One of the questions that I most hated when each of my children was very little was,
“Is (s)he a good baby?”
Such a sweet and well intentioned question, really meaning something along the lines of,
“Are you alright? Or has the arrival of this small person so turned your world around that you no longer know which way is up?”
It was, I think now, really just a way of letting me know I was seen, that the boundaries of me hadn’t dissolved completely in the fog of milk and sleeplessness that so marks this period.
But I never knew how to answer it. I didn’t have a baseline to measure from. I hadn’t defined any success criteria. Good? Good at what?
Good in the sense of being biddable and sleeping and eating on a perfectly predictable schedule, which is, I think, mostly what was meant? No – terrible, on all counts.
Good at just generally being a baby? Sleeping, eating, pooing, griping, giggling? Yes, seems to be pretty much all over it.
Or good at so capturing my entire heart and mind that I could stare for hours at the downie hair of her eyebrows and the line of her cheek? Yes, outstandingly good at that. The very best.
I’m similarly stumped now when people ask my whether my book is “doing well”.
Once again, it’s such a kind and generous question. It means you’ve remembered I’ve written one, that you’re curious, that you’re hoping (I think!) that I’m happy with how things are shaping up.
The problem, yet again, is that I don’t know how to answer the question, because I didn’t define any desired outcome at the outset. Do you mean,
“Is it selling well?”?
I’m not sure. I don’t really know what good sales figures are, and I don’t check. Occasionally I get gently nagging emails from my editor encouraging me to do a little more by way of profile raising. I’m not rich yet.
Or do you mean more, am I proud of it? Has it made me happy? In which case yes, kinda, most days. I’m glad to have had the chance to gather my thoughts in a coherent order between two covers, and share them. My day is absolutely made when someone lets me know they’ve read it and found something useful somewhere in there.
Perhaps I’ve been to too many barbecues and drinks evenings recently, but I’ve been wondering the same about that old, ubiquitous, “How’s business?” question. Which I think, for all our talk of triple or quadruple bottom lines, is still basically a question about money. At the moment in the UK, it’s also a question about Brexit and market outlook, but it amounts to the same thing really.
I do it myself. Someone asks how business is, and I find myself talking about market sentiment, the likely pipeline of work, the markets that are booming and those that are struggling. It’s such an age-old, deep-rooted capitalist assumption. It’s surely almost impossible to shift? Profit and turnover – our go-to success criteria for good business. Our good babies.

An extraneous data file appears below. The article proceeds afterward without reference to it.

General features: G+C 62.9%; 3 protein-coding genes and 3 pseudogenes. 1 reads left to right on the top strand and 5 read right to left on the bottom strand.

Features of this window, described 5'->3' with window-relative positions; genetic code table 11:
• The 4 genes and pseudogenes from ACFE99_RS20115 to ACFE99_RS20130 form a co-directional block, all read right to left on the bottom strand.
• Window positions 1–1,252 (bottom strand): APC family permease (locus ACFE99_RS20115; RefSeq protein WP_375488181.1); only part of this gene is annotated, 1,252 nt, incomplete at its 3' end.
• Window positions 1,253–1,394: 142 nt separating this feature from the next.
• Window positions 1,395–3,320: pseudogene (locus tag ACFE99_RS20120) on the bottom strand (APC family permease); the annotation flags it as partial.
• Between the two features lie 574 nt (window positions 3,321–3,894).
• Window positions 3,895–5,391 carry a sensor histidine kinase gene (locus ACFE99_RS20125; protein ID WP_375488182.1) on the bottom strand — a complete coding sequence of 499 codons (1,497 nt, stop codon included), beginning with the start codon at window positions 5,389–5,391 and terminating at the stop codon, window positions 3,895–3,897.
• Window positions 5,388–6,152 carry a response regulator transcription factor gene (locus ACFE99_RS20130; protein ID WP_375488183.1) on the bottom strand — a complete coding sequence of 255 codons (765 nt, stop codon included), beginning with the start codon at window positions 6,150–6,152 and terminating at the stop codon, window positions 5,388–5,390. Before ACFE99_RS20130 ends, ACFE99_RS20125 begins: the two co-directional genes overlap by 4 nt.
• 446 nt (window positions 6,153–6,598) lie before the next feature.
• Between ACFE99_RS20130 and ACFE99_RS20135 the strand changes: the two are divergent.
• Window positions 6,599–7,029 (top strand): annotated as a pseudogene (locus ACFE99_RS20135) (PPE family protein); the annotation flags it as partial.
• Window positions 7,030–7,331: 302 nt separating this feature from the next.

But, for example, in Arup at the moment, we’re engaged in a deep discussion about what it means to truly flourish, individually and collectively, as a group of people with unique gifts and skills and perspectives but a common purpose and shared values.
What would truly make ‘good business’ for us? In short, living our purpose to shape a better world, in line with our unwavering commitment to creative, holistic solutions and exceptional quality … delivered in a humane way … each of us playing to our unique strengths and flourishing as a result. And making enough money along the way to afford us the freedom to continue creating beautiful things and finding great solutions to hard problems.
When we talk about all that stuff, we are all-in. We mean it. And we make a pretty reasonable fist of living it day to day. We, along with many other truly purpose-led and values-driven companies, can testify to the power of seeing day-to-day actions and big decisions being determined by purpose and values.
But perhaps this is a higher test still. What would it take to ingrain that rounded view so deeply in the hearts and minds and on the tongues of everyone – me included – that we default to talking about that as our first instinct in response to that standard “How’s business?” question?
I think, basically, a favourite triumvirate of mine – time, role models and stories. We need to see, and be, the leaders out there talking as a matter of routine about our businesses in terms of our people, our sustainability, our impact, our purpose, and our profit. We need to seek, and give, airtime for stories that are about more than quarterly results. We need to challenge ourselves, and the person asking the question – be they a top business analyst or a casual acquaintance clutching a glass of warm chardonnay at a family barbecue – to go beyond the numbers and talk about the stuff that actually makes the difference.
Babies, books and businesses should all bring joy, and carry with them the promise of making the world a better place. Doesn’t get much ‘gooder’ than that.